Fire Safety

Council undertakes a fire safety program to ensure that certain types of buildings are equipped with fire safety equipment, and that they are being maintained.

What are Essential Fire Safety Measures?

These are equipment or building materials designed to prevent or combat fire, and anything listed on the fire safety schedule for a building. Some examples include:

  • Sprinkler systems (or automatic fire suppression systems);
  • Exit signs;
  • Exit systems and paths of travel to exits;
  • Fire doors;
  • Emergency lighting;
  • Fire drenchers;
  • Fire extinguishers;
  • Fire hose reels;
  • Fire hydrants;
  • Smoke detection and alarm systems;
  • Smoke exhaust systems;
  • Solid-core doors.

Other essential fire safety measures are listed within Clause 166 of the Environmental Planning and Assessment Regulation 2000.

What is a Fire Safety Certificate?

A Fire Safety Certificate lists the essential fire safety measures that are required for the building.

A Fire Safety Certificate is a certificate that is submitted by the building owner/manager, which certifies that each of the specified essential fire safety measures listed in the Fire Safety Schedule have been installed in the building or on the land and that those measures are capable of operating to the performance standard listed in the Fire Safety Schedule.

A copy of the Fire Safety Certificate and Fire Safety Statement is required to be displayed within the building in a conspicuous position and a copy is also required to be forwarded to the New South Wales Fire Brigades.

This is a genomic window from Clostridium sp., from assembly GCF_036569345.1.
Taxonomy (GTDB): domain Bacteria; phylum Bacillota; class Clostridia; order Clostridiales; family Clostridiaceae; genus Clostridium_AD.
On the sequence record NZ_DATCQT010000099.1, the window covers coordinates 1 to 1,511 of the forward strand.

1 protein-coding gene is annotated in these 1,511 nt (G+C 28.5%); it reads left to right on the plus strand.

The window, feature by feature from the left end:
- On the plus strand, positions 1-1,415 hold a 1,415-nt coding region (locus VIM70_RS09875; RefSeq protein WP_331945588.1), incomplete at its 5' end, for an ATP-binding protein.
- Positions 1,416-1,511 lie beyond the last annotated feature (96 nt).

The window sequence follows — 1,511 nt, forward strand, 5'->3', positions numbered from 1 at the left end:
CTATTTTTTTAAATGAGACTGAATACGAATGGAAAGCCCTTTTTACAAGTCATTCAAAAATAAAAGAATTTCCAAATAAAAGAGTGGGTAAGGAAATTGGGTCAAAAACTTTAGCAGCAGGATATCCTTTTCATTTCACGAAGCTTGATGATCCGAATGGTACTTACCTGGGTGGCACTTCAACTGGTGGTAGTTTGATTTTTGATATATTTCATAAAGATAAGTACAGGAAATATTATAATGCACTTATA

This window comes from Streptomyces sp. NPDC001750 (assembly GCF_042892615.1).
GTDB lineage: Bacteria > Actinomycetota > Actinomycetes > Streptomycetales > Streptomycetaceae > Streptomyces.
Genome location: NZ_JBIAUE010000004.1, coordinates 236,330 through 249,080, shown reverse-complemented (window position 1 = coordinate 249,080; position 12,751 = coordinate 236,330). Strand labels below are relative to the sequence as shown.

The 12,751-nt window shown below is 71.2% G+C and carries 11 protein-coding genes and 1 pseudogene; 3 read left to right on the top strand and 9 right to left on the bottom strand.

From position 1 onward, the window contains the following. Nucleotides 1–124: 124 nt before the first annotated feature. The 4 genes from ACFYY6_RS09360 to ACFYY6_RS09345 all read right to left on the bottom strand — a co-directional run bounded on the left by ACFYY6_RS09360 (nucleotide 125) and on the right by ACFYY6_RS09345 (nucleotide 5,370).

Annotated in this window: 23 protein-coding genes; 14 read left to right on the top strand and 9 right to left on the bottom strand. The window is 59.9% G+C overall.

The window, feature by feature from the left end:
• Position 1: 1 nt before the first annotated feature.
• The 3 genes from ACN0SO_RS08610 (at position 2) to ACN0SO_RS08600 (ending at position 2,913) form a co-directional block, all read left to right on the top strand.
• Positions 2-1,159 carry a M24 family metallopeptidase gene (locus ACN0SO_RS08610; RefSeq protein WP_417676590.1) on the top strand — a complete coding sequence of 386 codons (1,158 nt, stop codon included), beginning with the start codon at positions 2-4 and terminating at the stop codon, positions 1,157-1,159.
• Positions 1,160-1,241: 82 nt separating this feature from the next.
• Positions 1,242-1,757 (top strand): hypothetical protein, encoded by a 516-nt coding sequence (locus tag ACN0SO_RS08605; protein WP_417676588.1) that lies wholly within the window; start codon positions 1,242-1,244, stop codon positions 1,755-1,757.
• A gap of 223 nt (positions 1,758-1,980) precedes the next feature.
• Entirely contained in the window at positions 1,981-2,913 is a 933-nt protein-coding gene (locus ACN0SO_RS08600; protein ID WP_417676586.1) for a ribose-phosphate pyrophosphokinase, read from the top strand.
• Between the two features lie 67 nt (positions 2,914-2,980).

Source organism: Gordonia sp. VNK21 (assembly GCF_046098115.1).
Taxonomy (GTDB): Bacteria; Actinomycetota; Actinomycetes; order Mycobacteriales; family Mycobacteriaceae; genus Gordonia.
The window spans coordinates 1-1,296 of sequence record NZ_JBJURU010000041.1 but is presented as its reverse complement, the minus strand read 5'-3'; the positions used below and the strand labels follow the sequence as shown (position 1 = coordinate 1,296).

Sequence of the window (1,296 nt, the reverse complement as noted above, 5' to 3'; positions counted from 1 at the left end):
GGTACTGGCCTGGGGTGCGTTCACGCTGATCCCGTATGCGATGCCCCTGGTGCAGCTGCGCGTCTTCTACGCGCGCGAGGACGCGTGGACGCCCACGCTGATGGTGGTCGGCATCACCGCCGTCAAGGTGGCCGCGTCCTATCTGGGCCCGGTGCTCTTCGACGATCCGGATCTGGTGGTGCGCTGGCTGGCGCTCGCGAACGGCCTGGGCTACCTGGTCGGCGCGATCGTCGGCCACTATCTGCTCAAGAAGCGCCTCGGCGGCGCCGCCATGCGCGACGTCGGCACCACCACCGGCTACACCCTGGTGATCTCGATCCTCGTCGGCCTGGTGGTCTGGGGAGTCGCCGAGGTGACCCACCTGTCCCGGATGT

When is a Fire Safety Certificate Required?

Before occupation of a new building or part of a building, a Fire Safety Certificate is required to be submitted to Council. A Fire Safety Certificate is also required after Council issues a Fire Safety Order.

The owner/s of a building must submit a Fire Safety Statement to Council on an annual basis, confirming that the essential fire safety measures are still in place and functioning. The Annual Fire Statement shall be prepared by a suitably qualified professional.

Council keeps a database and ensures owners maintain essential fire safety measures to protect occupants in those buildings.

What Buildings are Subject to Fire Safety Requirements?

All buildings which are not domestic single dwellings or outbuildings, being Class 2 to Class 9 buildings under the Building Code of Australia, which are subject to a building approval, construction certificate, complying development certificate or a fire safety notice or order by the Council, after 1 July 1998, are automatically subject to the essential fire safety services requirements.